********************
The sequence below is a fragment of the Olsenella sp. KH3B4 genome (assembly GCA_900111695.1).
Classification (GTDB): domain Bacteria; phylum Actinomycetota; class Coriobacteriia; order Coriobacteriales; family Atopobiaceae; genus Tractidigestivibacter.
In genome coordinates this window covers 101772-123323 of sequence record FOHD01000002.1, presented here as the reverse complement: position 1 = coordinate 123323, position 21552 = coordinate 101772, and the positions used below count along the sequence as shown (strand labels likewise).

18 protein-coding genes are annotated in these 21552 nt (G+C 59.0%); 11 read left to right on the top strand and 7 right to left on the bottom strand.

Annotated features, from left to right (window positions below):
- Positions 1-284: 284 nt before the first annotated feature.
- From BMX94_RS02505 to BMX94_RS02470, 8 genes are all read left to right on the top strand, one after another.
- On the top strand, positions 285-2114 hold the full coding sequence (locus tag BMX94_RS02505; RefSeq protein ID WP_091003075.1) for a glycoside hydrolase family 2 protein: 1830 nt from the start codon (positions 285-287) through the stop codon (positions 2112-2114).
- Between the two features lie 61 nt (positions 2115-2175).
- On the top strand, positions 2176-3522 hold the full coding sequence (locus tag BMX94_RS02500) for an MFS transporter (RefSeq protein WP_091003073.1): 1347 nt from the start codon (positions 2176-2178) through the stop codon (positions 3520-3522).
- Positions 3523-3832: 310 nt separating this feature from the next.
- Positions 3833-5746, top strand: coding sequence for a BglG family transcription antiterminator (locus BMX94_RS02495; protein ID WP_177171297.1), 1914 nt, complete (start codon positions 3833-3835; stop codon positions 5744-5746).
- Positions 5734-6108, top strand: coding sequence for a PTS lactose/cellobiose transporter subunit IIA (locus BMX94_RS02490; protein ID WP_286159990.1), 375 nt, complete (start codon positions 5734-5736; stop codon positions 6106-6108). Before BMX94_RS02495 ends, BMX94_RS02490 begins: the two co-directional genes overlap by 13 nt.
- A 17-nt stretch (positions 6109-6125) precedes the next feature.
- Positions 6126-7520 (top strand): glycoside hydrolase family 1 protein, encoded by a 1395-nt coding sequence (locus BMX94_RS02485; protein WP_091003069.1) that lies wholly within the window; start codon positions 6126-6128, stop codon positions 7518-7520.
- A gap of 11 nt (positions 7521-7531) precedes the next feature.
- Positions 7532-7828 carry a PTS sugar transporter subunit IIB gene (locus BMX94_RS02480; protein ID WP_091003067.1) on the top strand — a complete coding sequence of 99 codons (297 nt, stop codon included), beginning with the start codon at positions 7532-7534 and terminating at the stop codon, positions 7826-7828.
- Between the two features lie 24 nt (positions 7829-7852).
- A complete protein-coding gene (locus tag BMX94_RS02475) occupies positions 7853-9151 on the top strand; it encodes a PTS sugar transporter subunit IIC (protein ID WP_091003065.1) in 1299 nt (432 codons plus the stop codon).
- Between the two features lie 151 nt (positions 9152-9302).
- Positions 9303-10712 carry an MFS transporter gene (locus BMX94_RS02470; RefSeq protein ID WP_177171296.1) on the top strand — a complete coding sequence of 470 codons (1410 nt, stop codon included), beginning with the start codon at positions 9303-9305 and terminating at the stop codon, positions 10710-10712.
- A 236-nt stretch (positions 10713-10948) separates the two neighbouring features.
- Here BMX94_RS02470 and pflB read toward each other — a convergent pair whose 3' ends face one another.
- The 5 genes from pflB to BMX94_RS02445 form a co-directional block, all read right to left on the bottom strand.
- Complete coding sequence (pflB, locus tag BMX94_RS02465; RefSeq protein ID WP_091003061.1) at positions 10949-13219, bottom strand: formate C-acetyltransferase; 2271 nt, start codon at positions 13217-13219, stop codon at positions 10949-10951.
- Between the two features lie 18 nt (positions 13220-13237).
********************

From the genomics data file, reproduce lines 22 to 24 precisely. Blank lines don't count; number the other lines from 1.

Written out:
- A 236-nt stretch (positions 10713-10948) separates the two neighbouring features.
- Here BMX94_RS02470 and pflB read toward each other — a convergent pair whose 3' ends face one another.
- The 5 genes from pflB to BMX94_RS02445 form a co-directional block, all read right to left on the bottom strand.